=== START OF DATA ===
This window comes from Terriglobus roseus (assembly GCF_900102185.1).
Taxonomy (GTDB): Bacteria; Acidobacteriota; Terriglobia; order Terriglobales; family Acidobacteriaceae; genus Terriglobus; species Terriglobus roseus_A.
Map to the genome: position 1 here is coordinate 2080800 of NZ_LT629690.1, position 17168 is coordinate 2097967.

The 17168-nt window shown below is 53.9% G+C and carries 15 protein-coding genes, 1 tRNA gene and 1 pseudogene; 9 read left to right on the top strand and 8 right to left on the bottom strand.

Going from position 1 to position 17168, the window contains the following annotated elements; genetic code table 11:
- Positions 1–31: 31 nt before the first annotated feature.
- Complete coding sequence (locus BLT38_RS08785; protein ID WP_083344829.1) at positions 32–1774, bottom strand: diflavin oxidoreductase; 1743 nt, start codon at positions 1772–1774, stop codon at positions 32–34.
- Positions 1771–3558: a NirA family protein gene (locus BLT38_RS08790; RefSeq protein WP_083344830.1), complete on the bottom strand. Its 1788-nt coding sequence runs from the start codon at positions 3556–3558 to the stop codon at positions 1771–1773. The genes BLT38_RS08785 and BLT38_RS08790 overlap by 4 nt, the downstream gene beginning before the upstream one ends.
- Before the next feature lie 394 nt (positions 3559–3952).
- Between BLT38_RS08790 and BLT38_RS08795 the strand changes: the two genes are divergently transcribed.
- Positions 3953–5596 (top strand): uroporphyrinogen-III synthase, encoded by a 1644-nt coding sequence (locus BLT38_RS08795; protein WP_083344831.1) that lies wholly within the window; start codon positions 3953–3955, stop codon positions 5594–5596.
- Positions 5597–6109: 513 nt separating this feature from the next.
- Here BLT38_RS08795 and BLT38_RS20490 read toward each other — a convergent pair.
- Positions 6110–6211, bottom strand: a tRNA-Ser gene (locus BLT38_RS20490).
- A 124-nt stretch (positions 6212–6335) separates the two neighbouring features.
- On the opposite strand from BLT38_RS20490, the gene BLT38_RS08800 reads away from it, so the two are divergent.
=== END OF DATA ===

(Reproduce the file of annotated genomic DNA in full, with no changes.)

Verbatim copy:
This window comes from Terriglobus roseus (assembly GCF_900102185.1).
Taxonomy (GTDB): Bacteria; Acidobacteriota; Terriglobia; order Terriglobales; family Acidobacteriaceae; genus Terriglobus; species Terriglobus roseus_A.
Map to the genome: position 1 here is coordinate 2080800 of NZ_LT629690.1, position 17168 is coordinate 2097967.

The 17168-nt window shown below is 53.9% G+C and carries 15 protein-coding genes, 1 tRNA gene and 1 pseudogene; 9 read left to right on the top strand and 8 right to left on the bottom strand.

Going from position 1 to position 17168, the window contains the following annotated elements; genetic code table 11:
- Positions 1–31: 31 nt before the first annotated feature.
- Complete coding sequence (locus BLT38_RS08785; protein ID WP_083344829.1) at positions 32–1774, bottom strand: diflavin oxidoreductase; 1743 nt, start codon at positions 1772–1774, stop codon at positions 32–34.
- Positions 1771–3558: a NirA family protein gene (locus BLT38_RS08790; RefSeq protein WP_083344830.1), complete on the bottom strand. Its 1788-nt coding sequence runs from the start codon at positions 3556–3558 to the stop codon at positions 1771–1773. The genes BLT38_RS08785 and BLT38_RS08790 overlap by 4 nt, the downstream gene beginning before the upstream one ends.
- Before the next feature lie 394 nt (positions 3559–3952).
- Between BLT38_RS08790 and BLT38_RS08795 the strand changes: the two genes are divergently transcribed.
- Positions 3953–5596 (top strand): uroporphyrinogen-III synthase, encoded by a 1644-nt coding sequence (locus BLT38_RS08795; protein WP_083344831.1) that lies wholly within the window; start codon positions 3953–3955, stop codon positions 5594–5596.
- Positions 5597–6109: 513 nt separating this feature from the next.
- Here BLT38_RS08795 and BLT38_RS20490 read toward each other — a convergent pair.
- Positions 6110–6211, bottom strand: a tRNA-Ser gene (locus BLT38_RS20490).
- A 124-nt stretch (positions 6212–6335) separates the two neighbouring features.
- On the opposite strand from BLT38_RS20490, the gene BLT38_RS08800 reads away from it, so the two are divergent.